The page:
In fact, if we extrapolate the results so that both cards have the same 98.7% GPU utilisation, the Radeon RX 480 would deliver a frame rate of 60.5 fps. That would make the Radeon RX 480 about 3% faster than the GeForce GTX 1080 [Amazon], which we know is just not possible…

 

How The AOTS Benchmark Was Conducted

Robert Hallock, Head of Global Technical Marketing, AMD, helped to clarify the controversial Radeon RX 480 AOTS results. First, let’s start with the technical details of the benchmark setup :

Testbed System Specifications

CPU : Intel Core i7-5930K
Motherboard : ASRock X99M Killer
RAM : 32 GB DDR4-2400
Operating System : Microsoft Windows 10 (64-bit)

AMD GPU Configuration : 2 x Radeon RX 480 @ PCIe 3.0 x 16 for each GPU
AMD Driver : 16.30-160525n-230356E

NVIDIA GPU Configuration : GeForce GTX 1080 Founders Edition
NVIDIA Driver : 368.19

Ashes of the Singularity Version v1.12.19928
Ashes of the Singularity Game Settings : Crazy Settings | 1080P | 8x MSAA | VSYNC OFF

Robert then revealed the actual AOTS benchmark results and his take on them, which we will post verbatim :

Benchmark results:

2 x Radeon RX 480 – 62.5 fps | Single Batch GPU Util: 51% | Med Batch GPU Util: 71.9 | Heavy Batch GPU Util: 92.3%

GTX 1080 – 58.7 fps | Single Batch GPU Util: 98.7%| Med Batch GPU Util: 97.9% | Heavy Batch GPU Util: 98.7%

The elephant in the room:

Ashes uses procedural generation based on a randomized seed at launch. The benchmark does look slightly different every time it is run. But that, many have noted, does not fully explain the quality difference people noticed.

At present the GTX 1080 is incorrectly executing the terrain shaders responsible for populating the environment with the appropriate amount of snow. The GTX 1080 is doing less work to render AOTS than it otherwise would if the shader were being run properly. Snow is somewhat flat and boring in color compared to shiny rocks, which gives the illusion that less is being rendered, but this is an incorrect interpretation of how the terrain shaders are functioning in this title.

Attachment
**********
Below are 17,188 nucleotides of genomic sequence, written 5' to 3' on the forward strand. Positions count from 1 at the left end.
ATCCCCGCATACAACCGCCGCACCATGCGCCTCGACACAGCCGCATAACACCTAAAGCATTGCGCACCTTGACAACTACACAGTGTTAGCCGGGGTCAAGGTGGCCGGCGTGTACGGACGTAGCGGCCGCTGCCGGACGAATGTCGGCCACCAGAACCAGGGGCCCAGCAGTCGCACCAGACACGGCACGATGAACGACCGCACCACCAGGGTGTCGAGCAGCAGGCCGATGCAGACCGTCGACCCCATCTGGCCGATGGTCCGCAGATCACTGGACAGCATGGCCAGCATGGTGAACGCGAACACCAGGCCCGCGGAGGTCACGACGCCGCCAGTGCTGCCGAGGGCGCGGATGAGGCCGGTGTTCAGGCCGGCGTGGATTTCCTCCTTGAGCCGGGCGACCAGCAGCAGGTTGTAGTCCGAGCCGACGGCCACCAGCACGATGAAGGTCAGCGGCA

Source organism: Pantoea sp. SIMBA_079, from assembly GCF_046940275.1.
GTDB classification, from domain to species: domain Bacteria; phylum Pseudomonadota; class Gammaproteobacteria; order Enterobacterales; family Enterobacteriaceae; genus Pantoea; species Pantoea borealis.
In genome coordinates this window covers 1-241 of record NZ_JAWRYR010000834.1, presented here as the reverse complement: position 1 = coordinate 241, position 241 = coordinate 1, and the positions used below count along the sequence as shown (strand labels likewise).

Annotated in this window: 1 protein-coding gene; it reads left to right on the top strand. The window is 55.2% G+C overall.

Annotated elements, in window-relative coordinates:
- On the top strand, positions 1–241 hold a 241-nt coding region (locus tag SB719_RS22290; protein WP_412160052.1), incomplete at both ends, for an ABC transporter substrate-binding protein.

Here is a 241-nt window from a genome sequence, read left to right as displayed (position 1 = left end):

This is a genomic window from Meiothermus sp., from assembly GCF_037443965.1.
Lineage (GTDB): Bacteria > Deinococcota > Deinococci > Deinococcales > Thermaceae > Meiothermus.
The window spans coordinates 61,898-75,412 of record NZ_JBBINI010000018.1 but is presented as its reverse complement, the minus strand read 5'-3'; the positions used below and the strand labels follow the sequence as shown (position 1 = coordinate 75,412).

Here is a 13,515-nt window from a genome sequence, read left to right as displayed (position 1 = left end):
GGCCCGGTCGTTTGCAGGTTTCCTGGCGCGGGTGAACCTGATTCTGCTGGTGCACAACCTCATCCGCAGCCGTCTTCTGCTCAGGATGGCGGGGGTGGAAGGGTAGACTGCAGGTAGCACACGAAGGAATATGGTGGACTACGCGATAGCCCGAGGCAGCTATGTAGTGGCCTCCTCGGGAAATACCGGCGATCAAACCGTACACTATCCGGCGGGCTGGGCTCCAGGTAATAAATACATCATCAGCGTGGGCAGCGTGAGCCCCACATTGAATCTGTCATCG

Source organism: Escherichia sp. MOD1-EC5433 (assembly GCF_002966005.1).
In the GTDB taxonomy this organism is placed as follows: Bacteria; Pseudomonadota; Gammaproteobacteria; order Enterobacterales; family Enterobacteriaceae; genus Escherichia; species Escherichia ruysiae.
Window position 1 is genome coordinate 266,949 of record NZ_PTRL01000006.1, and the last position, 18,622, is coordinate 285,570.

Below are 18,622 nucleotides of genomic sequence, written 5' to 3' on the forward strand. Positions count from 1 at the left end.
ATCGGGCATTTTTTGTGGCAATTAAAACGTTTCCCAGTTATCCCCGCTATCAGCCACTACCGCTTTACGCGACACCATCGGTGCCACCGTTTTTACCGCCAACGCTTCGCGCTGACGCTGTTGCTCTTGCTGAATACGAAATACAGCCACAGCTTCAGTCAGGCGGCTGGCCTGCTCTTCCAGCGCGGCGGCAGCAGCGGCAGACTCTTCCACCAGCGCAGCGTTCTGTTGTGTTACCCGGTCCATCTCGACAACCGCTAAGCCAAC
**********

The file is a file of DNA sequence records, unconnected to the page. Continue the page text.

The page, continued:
The content being rendered by the RX 480 — the one with greater snow coverage in the side-by-side (the left in these images) — is the correct execution of the terrain shaders.

So, even with fudgy image quality on the GTX 1080 that could improve their performance a few percent, dual RX 480 still came out ahead.

As a parting note, I will mention we ran this test 10x prior to going on-stage to confirm the performance delta was accurate. Moving up to 1440p at the same settings maintains the same performance delta within +/-1%.

* Credit for this find goes to Acid 에이스. Thanks, mate!

Next Page > The Odd Results Explained, Summary Of Key Points, What Does This Mean?

 

Support Tech ARP!

If you like our work, you can help support our work by visiting our sponsors, participate in the Tech ARP Forums, or even donate to our fund. Any help you can render is greatly appreciated!

The Odd Radeon RX 480 AOTS Results Explained…

Robert Hallock was then asked about the odd 51% GPU utilisation result. He clarified that it was based on the single-batch (normal batch) data set, which was CPU-limited.

The single-batch or normal batch data set is about 60 seconds of scenes with lower (typically under 10,000) draw call counts. The medium batch data set consists of another 60 seconds of scenes with typical draw call counts between 10,000 and 20,000. The final heavy batch data set tests scenes with draw call counts in excess of 20,000.